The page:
In late May, the US Equal Employment Opportunity Commission (EEOC) published new final rules under the Americans with Disabilities Act (ADA) governing employer-sponsored wellness programs. Under the final rule, employer wellness programs that ask employees about their medical conditions or ask employees to submit to medical examinations (such as tests which screen for high blood pressure, high cholesterol or diabetes) must be “reasonably designed” to promote health and prevent disease, be “voluntary” and safeguard the confidentiality of employees’ medical information.

The final rule allows employers to provide “limited” financial and other incentives in exchange for an employee answering disability-related questions or taking medical examinations as part of a wellness program, whether or not the program is part of a health plan.

Key Definitions Under the Final Rule

  • “Reasonably Designed” - To meet this standard, a program cannot require an overly burdensome amount of time for participation, involve unreasonably intrusive procedures, be a subterfuge for violating the ADA or other laws prohibiting employment discrimination, or require employees to incur significant costs for medical examinations.
  • “Voluntary” - Specifically, an employer:  

Expanding the Advocacy Resources

(501(c)(7) Tax Exempt Club Info, Health Care Reform, ADA, Congress, State Trends, Legal Issues, National Golf Day, Dept of Labor, OSHA, IRS, Immigration, WE ARE GOLF, Regulation, Budget, Tax Issues) Permanent link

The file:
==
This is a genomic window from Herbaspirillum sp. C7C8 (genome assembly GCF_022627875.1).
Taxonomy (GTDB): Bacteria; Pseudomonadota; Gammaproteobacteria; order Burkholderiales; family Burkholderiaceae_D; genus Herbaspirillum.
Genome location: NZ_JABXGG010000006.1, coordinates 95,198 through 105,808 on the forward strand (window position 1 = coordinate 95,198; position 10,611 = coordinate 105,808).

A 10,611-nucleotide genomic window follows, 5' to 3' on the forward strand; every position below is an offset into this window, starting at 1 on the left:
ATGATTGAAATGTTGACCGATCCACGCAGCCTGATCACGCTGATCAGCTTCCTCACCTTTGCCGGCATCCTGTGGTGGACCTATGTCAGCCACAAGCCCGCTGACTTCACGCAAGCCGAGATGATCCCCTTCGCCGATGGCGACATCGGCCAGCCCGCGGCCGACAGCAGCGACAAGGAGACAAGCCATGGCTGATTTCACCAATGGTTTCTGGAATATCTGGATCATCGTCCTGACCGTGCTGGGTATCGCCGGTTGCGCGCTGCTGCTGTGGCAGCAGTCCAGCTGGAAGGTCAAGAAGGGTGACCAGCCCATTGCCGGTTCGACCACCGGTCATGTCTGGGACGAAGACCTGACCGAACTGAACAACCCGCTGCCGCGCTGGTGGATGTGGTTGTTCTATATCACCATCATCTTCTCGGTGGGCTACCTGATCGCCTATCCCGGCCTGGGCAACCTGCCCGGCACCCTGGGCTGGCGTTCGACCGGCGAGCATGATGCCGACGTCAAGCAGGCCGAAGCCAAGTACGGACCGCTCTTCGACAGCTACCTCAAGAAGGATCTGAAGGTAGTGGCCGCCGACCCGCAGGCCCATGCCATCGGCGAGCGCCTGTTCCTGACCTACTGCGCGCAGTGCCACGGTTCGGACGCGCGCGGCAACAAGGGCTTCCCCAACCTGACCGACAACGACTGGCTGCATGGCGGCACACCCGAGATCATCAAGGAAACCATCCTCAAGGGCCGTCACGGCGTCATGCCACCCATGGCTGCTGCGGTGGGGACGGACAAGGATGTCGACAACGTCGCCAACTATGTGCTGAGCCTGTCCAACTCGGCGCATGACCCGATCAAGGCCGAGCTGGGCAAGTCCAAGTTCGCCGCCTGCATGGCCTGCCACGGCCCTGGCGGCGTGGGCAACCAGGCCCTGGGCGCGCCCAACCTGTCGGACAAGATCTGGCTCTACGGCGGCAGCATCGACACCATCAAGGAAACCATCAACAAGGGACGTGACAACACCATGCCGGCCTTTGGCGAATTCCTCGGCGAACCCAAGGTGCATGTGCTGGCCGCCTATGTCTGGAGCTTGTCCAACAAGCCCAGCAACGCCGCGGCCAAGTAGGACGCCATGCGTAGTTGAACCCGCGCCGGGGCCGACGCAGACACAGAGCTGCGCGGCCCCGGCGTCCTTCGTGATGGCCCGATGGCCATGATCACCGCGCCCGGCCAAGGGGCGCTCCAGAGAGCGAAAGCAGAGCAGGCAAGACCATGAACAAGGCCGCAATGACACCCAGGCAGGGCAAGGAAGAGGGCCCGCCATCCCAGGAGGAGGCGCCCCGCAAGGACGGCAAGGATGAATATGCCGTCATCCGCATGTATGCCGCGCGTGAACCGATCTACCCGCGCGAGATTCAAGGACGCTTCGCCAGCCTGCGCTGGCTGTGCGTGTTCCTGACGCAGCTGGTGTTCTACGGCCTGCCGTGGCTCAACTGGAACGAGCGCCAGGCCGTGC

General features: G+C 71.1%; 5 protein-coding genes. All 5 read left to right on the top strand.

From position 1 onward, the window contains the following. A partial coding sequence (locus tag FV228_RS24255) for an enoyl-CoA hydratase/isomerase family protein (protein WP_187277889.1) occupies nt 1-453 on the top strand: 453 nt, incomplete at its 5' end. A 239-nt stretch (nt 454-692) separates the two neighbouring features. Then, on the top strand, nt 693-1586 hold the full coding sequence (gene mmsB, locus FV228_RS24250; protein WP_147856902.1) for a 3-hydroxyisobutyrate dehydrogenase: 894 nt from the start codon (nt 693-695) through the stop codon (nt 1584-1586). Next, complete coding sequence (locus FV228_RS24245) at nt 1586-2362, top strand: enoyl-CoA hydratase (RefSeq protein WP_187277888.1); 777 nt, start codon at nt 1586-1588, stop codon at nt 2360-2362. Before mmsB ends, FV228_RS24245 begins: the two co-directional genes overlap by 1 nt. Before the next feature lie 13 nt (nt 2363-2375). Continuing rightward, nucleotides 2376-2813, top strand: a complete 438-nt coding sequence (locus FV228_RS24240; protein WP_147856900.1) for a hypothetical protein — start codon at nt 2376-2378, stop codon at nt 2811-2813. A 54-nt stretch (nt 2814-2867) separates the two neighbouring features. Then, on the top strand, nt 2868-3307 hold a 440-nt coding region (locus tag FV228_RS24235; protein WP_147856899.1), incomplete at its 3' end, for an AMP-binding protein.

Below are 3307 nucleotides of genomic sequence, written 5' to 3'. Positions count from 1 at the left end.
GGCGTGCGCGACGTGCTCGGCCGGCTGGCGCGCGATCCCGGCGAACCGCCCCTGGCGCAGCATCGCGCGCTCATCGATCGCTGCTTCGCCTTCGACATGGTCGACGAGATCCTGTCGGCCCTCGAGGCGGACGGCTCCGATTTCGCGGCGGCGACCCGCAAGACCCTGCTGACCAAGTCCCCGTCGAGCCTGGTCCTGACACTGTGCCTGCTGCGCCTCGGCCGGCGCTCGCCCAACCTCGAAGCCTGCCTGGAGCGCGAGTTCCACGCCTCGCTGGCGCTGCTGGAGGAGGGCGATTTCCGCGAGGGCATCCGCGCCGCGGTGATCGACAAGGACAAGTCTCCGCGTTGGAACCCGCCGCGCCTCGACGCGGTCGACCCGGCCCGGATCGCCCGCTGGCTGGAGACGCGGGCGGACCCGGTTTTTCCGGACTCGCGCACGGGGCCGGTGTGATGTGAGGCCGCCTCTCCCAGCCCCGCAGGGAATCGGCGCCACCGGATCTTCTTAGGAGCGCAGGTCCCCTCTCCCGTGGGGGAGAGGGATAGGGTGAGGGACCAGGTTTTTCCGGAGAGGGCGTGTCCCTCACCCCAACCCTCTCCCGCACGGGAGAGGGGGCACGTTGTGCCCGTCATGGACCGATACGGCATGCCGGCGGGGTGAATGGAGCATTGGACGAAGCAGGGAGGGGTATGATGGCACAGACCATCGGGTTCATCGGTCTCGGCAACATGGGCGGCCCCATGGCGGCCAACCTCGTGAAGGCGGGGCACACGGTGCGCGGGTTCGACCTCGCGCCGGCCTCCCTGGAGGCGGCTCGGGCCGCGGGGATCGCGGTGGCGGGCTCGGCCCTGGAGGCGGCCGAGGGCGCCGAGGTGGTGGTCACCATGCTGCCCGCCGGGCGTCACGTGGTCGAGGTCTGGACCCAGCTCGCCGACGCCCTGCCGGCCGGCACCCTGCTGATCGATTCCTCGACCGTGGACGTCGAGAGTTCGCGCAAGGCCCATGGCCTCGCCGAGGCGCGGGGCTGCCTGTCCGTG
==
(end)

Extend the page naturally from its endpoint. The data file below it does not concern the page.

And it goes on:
Key State LegislationClubindustryvotes.org, CMAA’s Grassroots Advocacy website, has relaunched with expanded information and abilities. The new site adds dynamic state-level information with tracked legislation and legislators.

Through the website, all CMAA members will be able to easily access:

  • Currently Tracked Federal Bills and Regulations
  • Key State Bills (New!!!)
  • Directory of Federal and State Legislators (New!!!)
  • Action Alerts on CMAA-Tracked Issues
  • Non-Partisan Election and Voter Registration Information

As well, Chapters, through their Managing Directors and Legislative Chairmen, will have the opportunity to collaborate with CMAA on state-related Action Alerts (contact forms) and more.

This resource, coupled with the Legislative Report and webinar series providing timely compliance information on the regulations impacting clubs, will now comprise CMAA’s robust advocacy initiative. Get started now to make your voice heard.

Understanding the Cadillac Tax

(Health Care Reform, Regulation) Permanent link

10_27_15_CadillacThe High Cost Employer-Sponsored Health Coverage Excise Tax, more commonly referred to as the Cadillac Tax, is slated to become effective in 2018. Under this provision of the Affordable Care Act, if the total premium cost of the plan provided to an employee exceeds a specific dollar limit, which is revised annually, the excess is subject to a 40 percent excise tax. So that total premium cost is the sum of what your club pays and what the employee pays. 

Currently, the Internal Revenue Service (IRS) is developing guidance about the tax for employers and employees. Read more...

Congress Challenges Health Care Reform

(Health Care Reform, Legal Issues) Permanent link

1_20_15_175wWith the change in power in the Senate, a new session of Congress and a group of newly-elected Congressmen, there are multiple new bills that challenge the Affordable Care Act (ACA).

Here are two to watch: